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Entries in lauren bans (16)

Wednesday
Jul032013

In Which We Only Know His Age In Bunny Years

Ode to Bunsies

by LAUREN BANS

Some facts about Bunny:

My uncle gave him to me at Thanksgiving dinner when I was two. I started crying immediately. Perhaps it was a symbolic reenactment of the Native Americans proffering dead rabbits to the Pilgrims, and the Pilgrims shooting them.

His name is simply Bunny. Shut up. Fuck you.

He is a boy. His fav food is Skittles. And though he's technically older I just say he's 4 in bunny years, thus he is eternally young.

For an entire year all Bunny said to anyone was "Ou est la baguette avec la beret?" after I watched some PBS kids show featuring a baguette wearing a beret who repeated that line incessantly.

I once made my little sister shoplift me a Snickers by threatening her with "Bunny won't be your friend if you don't!"

Bunny was on the cover of a Paul Golding book about homosexual relationships and existential malaise. This freaked me out to no end, because I had never seen another bunny like mine before and thought he was singular. And because then of course I read the book.

This is Bunny last May spooning with Dawn's dog Nikko. They immediately recognized a gentleness in each other.
When I got scarlet fever in 5th grade bunny came to the hospital with me. My parents gingerly told me that we might have to give bunny back to his bunny family and I was like, "Don't patronize me. If you touch him I will hate you guys forever." He took a Lysol bath instead.

When boys stay over I hide bunny under the pillow. Once my gentleman friend is snoring I pull bunny out and spoon him as ush.

Bunny is not anorexic. He is just so thin because he wakes up either pressed between my thighs or smashed under my stomach.

In a writing class I took in college I wrote a story about a grown man who still slept with his female teddy bear, and the people in my workshop were like, "It's great how you use the stuffed animal as a foil to showcase his fear of human intimacy" and I was like, you're all such pretentious idiots, this is just a charming story about a man who loves his teddy, fuck you.

I made one boyfriend have post-coital conversations with bunny about the sad trajectory of Chris Hitchens' career. Bunny would whisper his replies in my ear and I would be like, "Well Bunny disagrees with you about The Trial of Henry Kissinger." I think I was testing the boundaries of obnoxiousness here, but he thought it was adorable. He started to say "I love you" to Bunny. I knew then that I had to break up with him, because if I could make him have conversations with my stuffed animal then he loved me way more than I deserved and I was already abusing that power.

Every Thanksgiving my Grandma tries to throw Bunny away. I think the thought of me still sleeping with him keeps her up at night. She somehow believes Bunny is preventing me from having a husband.

When I go home for Thanksgiving I put Bunny on the top shelf in my closet where both my dog and my 5'4 grandma can't reach him.

Lauren Bans is the senior contributor to This Recording. She is a writer living in Brooklyn. You can find her website here. You can find an archive of her writing on This Recording here. She twitters here. You can find an archive of her writing at GQ here. She last wrote in these pages about Modern Romance.

"Perpetual Motives" - Future of the Left (mp3)

"The Bisexuality of Distance" - Future of the Left (mp3)

The new album from Future of the Left is entitled Love Songs for Our Husbands.

Thursday
Feb142013

In Which She Is A 19th Wave Feminist

Who Loves You

by LAUREN BANS

You know what, guys? I first addressed the evils of the NYT's Modern Love column years ago. But the essay series continues its reign of terror, and the editors are not even kind enough to tip your chair back and wake you up out of the third-level inception nightmare that is an essay titled, "I Fell For A Man Who Wore an Electronic Ankle Bracelet."

That is why we are revisiting this today.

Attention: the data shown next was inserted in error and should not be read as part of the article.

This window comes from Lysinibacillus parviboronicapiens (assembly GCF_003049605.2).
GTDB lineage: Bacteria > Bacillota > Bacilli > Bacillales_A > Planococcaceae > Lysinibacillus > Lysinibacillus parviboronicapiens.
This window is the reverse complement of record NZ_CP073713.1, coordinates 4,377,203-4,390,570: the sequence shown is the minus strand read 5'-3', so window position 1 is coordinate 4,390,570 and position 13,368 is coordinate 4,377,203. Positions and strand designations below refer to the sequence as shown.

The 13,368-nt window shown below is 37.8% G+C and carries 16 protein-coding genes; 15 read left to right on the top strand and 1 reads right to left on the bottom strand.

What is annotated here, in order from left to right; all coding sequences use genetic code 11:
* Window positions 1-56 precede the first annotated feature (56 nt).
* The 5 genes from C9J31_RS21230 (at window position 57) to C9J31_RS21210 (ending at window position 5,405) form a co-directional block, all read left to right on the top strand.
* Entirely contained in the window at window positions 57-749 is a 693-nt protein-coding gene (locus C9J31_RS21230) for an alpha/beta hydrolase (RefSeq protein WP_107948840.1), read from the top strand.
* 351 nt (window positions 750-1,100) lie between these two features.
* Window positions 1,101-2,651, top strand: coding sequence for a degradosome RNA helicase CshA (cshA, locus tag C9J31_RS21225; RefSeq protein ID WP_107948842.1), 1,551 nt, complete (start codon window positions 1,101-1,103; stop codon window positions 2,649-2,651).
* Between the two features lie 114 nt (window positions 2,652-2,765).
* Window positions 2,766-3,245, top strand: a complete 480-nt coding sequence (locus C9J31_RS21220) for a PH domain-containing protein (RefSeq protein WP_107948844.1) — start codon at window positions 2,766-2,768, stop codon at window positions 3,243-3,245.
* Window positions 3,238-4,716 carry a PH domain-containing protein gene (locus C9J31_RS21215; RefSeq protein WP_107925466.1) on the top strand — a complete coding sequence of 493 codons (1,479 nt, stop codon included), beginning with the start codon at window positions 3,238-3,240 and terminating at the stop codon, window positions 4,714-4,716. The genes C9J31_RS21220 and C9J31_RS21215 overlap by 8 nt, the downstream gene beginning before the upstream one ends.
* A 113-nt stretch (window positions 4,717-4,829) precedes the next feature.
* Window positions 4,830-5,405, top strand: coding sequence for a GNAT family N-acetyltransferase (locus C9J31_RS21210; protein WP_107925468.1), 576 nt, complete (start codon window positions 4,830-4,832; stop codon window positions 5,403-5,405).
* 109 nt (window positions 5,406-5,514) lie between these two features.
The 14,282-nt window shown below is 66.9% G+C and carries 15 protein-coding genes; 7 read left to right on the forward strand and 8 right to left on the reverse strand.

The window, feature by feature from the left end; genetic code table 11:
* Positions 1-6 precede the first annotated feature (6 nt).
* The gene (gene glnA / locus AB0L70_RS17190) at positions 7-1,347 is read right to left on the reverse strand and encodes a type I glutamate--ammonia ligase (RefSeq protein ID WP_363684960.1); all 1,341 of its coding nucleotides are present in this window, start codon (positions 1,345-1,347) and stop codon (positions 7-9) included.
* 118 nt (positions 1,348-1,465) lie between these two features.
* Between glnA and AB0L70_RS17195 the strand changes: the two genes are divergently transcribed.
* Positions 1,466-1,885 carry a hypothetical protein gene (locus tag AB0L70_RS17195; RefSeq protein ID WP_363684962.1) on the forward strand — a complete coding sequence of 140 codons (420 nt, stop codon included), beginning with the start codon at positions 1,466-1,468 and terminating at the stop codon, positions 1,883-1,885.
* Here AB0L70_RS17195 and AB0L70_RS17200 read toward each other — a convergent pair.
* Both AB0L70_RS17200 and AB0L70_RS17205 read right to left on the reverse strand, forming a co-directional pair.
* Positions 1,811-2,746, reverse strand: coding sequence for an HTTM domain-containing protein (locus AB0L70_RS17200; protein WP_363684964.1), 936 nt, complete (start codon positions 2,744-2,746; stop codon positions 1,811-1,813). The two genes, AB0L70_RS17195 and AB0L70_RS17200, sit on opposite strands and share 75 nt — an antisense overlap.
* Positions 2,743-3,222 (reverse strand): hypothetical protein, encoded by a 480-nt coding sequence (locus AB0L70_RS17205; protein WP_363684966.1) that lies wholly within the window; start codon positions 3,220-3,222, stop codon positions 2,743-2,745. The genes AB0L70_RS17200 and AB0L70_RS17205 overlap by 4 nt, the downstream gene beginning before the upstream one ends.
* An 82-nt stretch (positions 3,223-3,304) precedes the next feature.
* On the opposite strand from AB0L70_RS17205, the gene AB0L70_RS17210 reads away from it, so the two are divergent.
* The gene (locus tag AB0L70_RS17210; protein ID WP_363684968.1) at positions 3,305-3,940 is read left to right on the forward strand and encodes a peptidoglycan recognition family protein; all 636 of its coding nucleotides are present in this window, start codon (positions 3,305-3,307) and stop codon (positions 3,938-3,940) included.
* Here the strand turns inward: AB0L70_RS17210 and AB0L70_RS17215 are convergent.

It’s also worth noting, that important science people say devastating solar storms could put the planet in peril as soon as 2013. Dare to think: What if all that’s left for Wall-E to find of our civilization is a What Women Want DVD and this vast collection of pandering one-dimensional essays? We would look so terrible! My therapist says I care too much about what other people think. And my life coach says that "my therapist said" jokes are totally overdone. I just feel really lost sometimes, you know? Pls consider the last three sentences my Modern Love pitch.

How A Series of Horrible Essays Taught Me All I Need To Know About Modern Love And Made Me Crawl Into A Bucket of Fried Chicken Left On The Roadside

I have this fantasy where I get the Sunday Times. After sleeping in until 10 or so, I begin the last weekend day in my sun-filled living room curled up on the couch by the huge bay windows, cuddling close to my fiance who has just given me the greatest orgasm of my life. He used to be a sociopathic rapist with a trust fund and I, a staunch feminist who preferred to date non-rapists. But you know what? We learned to compromise. That is what love is all about.

And now, cuddling close on the couch together, the clock shows it's nearly 11, and we're so intelligent we've almost completed the entire crossword. "12 letter name, philosopher, wrote On Women..." he reads aloud. We sit thinking, curling our fingers together.

"Schopenhauer!" I scream. He looks at me admiringly. "How did you ever get to be so beautiful but so brilliant too?" he gushes. "I didn't know they made women like you! I would never have been raping all those years if I knew someone like you was out there." My lower class roommate Marmsies walks in on our cuddling, and exclaims in her slightly Cuban accent, "My Momma always says when you got somethin' good, you gots to hold onto it!" My fiance turns to me, looking soulfully into my eyes, "That Cuban girl is right....Marry me now."

Does this sound like something you have or may want someday?

Then you probably love Modern Love, and maybe you should be a Modern Love writer!

I'd like to outline the fairly simple formula of a Modern Love column to make it easier for you to find this elusive brand of love and then write about it for a prestigious paper! First, it's very important to be an educated, upper middle class female. Actually don't bother trying to find modern love if you're not. You can leave subtle hints of your elitist qualifications by describing how you picked up your New Yorker copies scattered throughout his apartment after he broke your heart, or you can casually mention "pre-nups", "Ph.D's", "foie gras", "Park Slope", or "Schopenhauer" at any point during the course of your essay. All of these methods have worked beautifully in the past.